2023 AWARD WINNERS
BSN, RN, CCRN
Assistant Nurse Manager
Cardiothoracic Intensive Care Unit DMP 7 West
Duke University Hospital
DNP, NP-C, AACC, FAANP
Adam has been a nurse for 10 years; he joined Duke in 2017. He is specialty certified in the care of critically ill adult patients. As Assistant Nurse Manager, he recognized that the unit did not have a standard method for progressing nurses to the Charge Nurse role. In 2021, Adam implemented a new strategy to help leaders make effective decisions regarding Charge Nurse readiness. The unit now has a clear pathway for individuals to grow into the role. Adam also oversees the Quality Improvement Committee. When root cause analyses and audit data indicated that all pressure injury prevention measures were not being used consistently, he created a one-page PI Prevention Bundle. After implementation, the unit went more than 60 days without a pressure injury.
As an Assistant Nurse Manager (ANM) supporting a large team, ensuring equitable team member progression and engagement is a challenge. Additionally, team members noted that this was an opportunity for the leadership team to improve upon. To combat this, this nominee supported efforts in creating a unit-based progression spreadsheet that lists each employee sorted by their seniority date. Categories are evaluated for each team member, including progression to the Preceptor and/or Charge Nurse role, course instructor (either unit- or hospital-based), and committee involvement (either unit- or hospital-based). This tool is referenced by the entire leadership team on a regular basis when evaluating opportunities for engagement, as well as during coaching conversations.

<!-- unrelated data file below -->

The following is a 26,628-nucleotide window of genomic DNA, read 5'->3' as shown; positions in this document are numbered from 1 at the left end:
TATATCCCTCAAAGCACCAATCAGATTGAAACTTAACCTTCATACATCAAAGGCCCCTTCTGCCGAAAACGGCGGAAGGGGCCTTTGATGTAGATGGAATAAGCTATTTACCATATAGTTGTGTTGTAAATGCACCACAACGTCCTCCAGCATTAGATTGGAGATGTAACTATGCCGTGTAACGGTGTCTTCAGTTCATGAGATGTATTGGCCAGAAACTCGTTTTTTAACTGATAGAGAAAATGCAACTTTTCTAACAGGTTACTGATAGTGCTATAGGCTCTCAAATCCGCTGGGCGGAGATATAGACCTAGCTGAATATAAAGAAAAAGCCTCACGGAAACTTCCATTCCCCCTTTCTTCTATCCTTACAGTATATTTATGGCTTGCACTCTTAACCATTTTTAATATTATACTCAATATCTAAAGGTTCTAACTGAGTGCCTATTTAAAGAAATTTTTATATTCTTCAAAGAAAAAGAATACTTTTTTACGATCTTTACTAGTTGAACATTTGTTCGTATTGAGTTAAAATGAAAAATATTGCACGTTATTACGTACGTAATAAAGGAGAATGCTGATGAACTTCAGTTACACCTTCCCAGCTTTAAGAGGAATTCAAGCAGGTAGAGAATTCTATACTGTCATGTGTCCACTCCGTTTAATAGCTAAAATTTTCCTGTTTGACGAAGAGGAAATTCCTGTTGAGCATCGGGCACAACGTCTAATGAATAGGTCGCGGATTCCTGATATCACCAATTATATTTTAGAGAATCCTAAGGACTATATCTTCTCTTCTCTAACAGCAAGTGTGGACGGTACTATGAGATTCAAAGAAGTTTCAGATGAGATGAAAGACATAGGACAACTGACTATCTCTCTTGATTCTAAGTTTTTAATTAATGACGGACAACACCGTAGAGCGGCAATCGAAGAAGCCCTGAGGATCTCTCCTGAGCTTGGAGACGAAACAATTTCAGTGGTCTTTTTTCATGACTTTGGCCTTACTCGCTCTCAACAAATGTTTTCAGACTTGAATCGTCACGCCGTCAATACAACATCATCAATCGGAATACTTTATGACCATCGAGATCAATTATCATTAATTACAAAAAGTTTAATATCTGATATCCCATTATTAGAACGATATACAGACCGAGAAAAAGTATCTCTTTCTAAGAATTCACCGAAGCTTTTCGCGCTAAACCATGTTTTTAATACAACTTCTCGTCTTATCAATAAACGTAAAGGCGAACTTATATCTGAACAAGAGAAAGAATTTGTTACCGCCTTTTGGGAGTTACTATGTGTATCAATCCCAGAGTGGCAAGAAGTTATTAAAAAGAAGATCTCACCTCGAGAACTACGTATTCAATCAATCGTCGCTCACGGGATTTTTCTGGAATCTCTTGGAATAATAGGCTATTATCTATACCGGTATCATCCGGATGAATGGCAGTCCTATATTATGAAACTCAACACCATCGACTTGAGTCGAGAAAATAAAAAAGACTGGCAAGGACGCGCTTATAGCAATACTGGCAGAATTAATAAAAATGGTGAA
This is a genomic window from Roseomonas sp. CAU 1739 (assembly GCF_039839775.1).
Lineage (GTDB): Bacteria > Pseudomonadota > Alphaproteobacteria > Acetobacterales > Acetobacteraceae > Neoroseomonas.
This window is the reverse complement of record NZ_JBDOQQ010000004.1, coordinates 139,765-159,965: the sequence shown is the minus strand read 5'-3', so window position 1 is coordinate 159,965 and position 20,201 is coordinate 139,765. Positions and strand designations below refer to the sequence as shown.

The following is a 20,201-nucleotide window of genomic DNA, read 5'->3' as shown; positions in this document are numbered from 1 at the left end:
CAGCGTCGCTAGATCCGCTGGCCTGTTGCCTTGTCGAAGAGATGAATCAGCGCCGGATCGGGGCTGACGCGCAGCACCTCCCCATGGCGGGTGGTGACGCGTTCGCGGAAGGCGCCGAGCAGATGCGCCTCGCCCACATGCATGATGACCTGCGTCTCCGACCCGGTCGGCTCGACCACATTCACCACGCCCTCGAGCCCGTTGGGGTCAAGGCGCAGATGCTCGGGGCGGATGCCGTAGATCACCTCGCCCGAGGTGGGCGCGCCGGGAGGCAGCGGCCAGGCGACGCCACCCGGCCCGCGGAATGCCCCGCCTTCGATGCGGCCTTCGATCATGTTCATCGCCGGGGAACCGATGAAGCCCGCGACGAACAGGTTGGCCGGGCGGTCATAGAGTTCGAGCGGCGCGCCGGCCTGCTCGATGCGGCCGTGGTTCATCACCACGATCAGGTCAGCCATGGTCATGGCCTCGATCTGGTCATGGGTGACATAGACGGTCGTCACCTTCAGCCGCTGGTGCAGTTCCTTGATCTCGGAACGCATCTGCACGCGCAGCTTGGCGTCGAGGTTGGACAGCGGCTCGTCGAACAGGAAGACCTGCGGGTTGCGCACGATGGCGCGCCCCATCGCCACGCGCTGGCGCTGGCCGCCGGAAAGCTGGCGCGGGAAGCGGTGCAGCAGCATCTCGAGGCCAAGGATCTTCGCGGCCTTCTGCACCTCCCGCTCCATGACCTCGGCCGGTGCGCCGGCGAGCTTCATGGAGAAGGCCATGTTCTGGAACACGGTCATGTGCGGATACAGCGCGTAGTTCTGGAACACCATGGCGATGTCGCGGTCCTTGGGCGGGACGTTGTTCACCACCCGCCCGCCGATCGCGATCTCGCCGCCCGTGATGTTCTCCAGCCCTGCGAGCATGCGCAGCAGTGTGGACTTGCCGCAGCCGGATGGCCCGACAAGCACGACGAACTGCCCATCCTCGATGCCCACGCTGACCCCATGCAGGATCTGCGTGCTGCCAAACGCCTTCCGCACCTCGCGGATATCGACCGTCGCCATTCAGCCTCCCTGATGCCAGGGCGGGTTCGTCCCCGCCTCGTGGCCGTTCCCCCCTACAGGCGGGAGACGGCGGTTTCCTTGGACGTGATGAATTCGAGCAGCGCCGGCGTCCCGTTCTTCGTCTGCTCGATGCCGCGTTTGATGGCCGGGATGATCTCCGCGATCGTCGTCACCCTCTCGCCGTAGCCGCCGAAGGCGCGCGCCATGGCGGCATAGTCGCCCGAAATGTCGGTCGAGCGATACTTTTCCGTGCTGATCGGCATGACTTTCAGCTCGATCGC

This nominee is an ANM and a CNIII. He also has his specialty certification as a Critical Care Registered Nurse (CCRN). He oversees the Quality Improvement Committee within the unit, supporting prevention of hospital-acquired infections (HAIs), hospital-acquired pressure injuries (HAPIs), patient falls, blood product wastage, and monitoring the unit-based fast-track extubation practices. He has led efforts to establish an electronic rounding tool that captures multiple audits, which enables staff to audit efficiently and provide effective coaching where needed. Additionally, he supports unit team members who oversee equipment and medical supplies. Through this work, the unit has decreased null transactions, resulting in decreased waste of supplies and improved finances. Moreover, he provides real-time coaching at the bedside on a daily basis through his ANM role.
The Charge Nurse role is a vital bedside leadership role for teams functioning at the bedside. The unit leadership team recognized that nurses did not feel empowered to prepare for and progress to the Charge Nurse role. Historically, the unit leadership lacked a standard method to progress nurses to their Charge Nurse role, and the selection of Charge Nurses was seen to lack collaboration between unit leadership and frontline nurses. In partnership with current Charge Nurses, the competencies for the role were evaluated. Based on this collaboration, this nominee then implemented a new strategy to help leaders make effective decisions regarding Charge Nurse readiness. Specifically, the goal was to provide a clear pathway for individuals to grow into Charge Nurse roles, while also providing leaders with the tools and information to coach and effectively select those who were prepared for this role. A consistent approach using readily available self-assessment tools, peer assessment tools, and coaching sessions was implemented. The newly developed process was implemented in May 2021, and since then, 42 nurses have engaged in the process. For those not deemed ready to progress, professional development plans and coaching are in place to help them develop.